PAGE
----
“Straight Outta Compton” is a biopic that chronicles the highs and lows in the careers of rappers Dr. Dre, Eazy-E and Ice Cube, who together formed the legendary ghetto rap group N.W.A. back in the late 80s. And while I can’t write what N.W.A. stands for, I can state that this is a solid and occasionally daring film – with attitude.
While these rappers had millions of fans, most people heading into this movie won’t be aware of the depths of this true story, and it’s the details that give “Straight Outta Compton” its power. These three artists and a few longtime friends from their tough, south LA neighborhood, decide the way to escape lives of poverty, violence and drugs is through their music – and the film follows their rise from local stars to international superstars, who change the industry forever, unapologetically exercising their First Amendment rights with controversial lyrics. And we see that the real struggles come in trying to stay successful, under the shady leadership of manager Jerry Heller (played by the always excellent Paul Giamatti).
There are some funny scenes in the recording studio, and surprise references and cameos from actors playing other popular rap artists of the time. But the strongest scenes in “Straight Outta Compton” are the confrontations between these young black men and the LA police (both white and black officers), who harass, insult and physically beat them just because of who they are and the messages they’re delivering in their songs. This script doesn’t hold back – providing a realistic sense of the racial tensions of the time, even incorporating the Rodney King beating and subsequent riots into the storyline. And it doesn’t portray these rappers as heroes, as everyone involved in this story is flawed – some more than others.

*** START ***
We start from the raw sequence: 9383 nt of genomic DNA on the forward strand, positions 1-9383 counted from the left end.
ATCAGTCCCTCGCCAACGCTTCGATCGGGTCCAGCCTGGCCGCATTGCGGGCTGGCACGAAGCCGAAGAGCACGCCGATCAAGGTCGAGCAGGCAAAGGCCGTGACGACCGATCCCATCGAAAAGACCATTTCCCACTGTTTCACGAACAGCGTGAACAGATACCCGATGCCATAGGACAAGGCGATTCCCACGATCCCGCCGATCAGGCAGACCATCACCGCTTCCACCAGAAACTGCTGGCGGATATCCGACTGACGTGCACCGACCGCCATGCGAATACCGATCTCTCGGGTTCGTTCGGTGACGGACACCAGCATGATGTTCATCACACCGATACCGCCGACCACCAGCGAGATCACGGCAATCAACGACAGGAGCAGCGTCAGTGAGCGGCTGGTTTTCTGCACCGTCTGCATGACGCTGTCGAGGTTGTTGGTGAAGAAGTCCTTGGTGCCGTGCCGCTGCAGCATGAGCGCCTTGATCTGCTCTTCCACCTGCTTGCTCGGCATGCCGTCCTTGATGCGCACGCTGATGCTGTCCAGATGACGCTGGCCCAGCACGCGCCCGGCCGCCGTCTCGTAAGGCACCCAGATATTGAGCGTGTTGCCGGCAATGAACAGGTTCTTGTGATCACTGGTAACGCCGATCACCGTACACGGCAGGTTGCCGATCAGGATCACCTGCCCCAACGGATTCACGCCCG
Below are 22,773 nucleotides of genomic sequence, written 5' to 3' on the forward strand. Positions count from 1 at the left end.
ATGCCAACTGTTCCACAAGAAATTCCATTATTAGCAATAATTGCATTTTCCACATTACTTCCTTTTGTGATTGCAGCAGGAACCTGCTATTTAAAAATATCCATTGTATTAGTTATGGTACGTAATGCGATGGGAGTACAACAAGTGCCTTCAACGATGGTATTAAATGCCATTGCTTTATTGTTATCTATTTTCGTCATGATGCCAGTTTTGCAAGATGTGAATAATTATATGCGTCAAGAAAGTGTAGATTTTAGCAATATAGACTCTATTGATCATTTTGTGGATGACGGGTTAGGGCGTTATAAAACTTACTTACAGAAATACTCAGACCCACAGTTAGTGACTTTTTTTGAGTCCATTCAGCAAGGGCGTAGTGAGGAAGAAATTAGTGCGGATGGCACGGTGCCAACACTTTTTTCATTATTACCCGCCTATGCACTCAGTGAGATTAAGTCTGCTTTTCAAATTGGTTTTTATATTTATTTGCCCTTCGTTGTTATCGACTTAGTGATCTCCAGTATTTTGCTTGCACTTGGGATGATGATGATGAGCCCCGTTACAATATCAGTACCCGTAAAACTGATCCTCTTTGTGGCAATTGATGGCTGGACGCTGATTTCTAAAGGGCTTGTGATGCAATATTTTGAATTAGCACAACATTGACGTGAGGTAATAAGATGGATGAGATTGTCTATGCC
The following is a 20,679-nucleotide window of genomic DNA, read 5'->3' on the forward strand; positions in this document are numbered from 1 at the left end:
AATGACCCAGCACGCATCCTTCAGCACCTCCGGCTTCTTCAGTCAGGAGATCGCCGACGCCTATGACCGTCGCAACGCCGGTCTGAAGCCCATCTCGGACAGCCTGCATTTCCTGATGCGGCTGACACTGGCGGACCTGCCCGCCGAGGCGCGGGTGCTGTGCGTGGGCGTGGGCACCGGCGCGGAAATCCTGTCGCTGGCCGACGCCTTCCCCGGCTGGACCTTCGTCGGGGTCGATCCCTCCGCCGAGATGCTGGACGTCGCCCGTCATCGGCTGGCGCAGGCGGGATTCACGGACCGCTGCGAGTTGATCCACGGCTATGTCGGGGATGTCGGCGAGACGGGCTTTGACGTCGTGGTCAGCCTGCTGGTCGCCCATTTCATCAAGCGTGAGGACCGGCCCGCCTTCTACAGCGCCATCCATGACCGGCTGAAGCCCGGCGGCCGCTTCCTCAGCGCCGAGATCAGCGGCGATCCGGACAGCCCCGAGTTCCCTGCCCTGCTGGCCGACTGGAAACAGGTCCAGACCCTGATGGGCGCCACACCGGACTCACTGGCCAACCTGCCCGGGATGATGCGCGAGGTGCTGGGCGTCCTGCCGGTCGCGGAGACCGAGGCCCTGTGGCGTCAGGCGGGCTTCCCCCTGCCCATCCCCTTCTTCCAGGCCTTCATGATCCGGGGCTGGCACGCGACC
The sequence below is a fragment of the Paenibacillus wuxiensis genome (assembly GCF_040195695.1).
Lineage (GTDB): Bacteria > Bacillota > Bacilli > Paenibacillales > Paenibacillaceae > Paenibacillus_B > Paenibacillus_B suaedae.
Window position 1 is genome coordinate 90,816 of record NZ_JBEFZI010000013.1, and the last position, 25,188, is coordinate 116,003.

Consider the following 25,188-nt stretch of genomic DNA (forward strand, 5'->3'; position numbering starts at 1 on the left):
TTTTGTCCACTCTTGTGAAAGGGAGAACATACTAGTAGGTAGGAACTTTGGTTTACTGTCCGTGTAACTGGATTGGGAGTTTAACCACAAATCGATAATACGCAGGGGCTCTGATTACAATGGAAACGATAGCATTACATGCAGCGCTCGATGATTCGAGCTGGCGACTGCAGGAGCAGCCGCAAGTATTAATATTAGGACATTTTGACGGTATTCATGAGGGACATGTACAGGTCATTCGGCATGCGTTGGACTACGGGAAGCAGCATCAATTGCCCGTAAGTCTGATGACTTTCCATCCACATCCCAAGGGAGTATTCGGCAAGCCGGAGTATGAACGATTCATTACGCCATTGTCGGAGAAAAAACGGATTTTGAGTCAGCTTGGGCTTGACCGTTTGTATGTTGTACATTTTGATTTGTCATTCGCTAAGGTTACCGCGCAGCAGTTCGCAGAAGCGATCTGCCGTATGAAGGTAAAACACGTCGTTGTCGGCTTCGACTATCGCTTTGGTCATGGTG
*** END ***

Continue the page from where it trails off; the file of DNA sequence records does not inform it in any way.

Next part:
Ice Cube’s son, O’Shea Jackson, Jr., plays his dad. Corey Hawkins (“Non-Stop”) is Dr. Dre, and Jason Mitchell (“Contraband”) plays Eazy-E. All three are quite convincing. F. Gary Gray (who directed Ice Cube’s breakout film “Friday” 20 years ago) gives each artist’s story the proper attention, resulting in a nice narrative balance.
But “Straight Outta Compton” suffers from one major problem: it’s two and a half hours long and feels it. By the time we arrive at the third act (which is dominated by the business end of things – no longer the passion for making great music) the material becomes very repetitive. Some editing would’ve helped make for a tighter and more coherent film. The closing credits perk your interest back up, with true-life footage and interviews – which will inspire you to check-out the 2008 VH1 Documentary – “N.W.A. – The World’s Most Dangerous Group”. But considering the influence these young men continue to have on the popular music scene of today, a more comprehensive, updated feature would be welcome.
On The Official LCJ Report Card, “Straight Outta Compton” gets a B-.
Running Time: 147 min.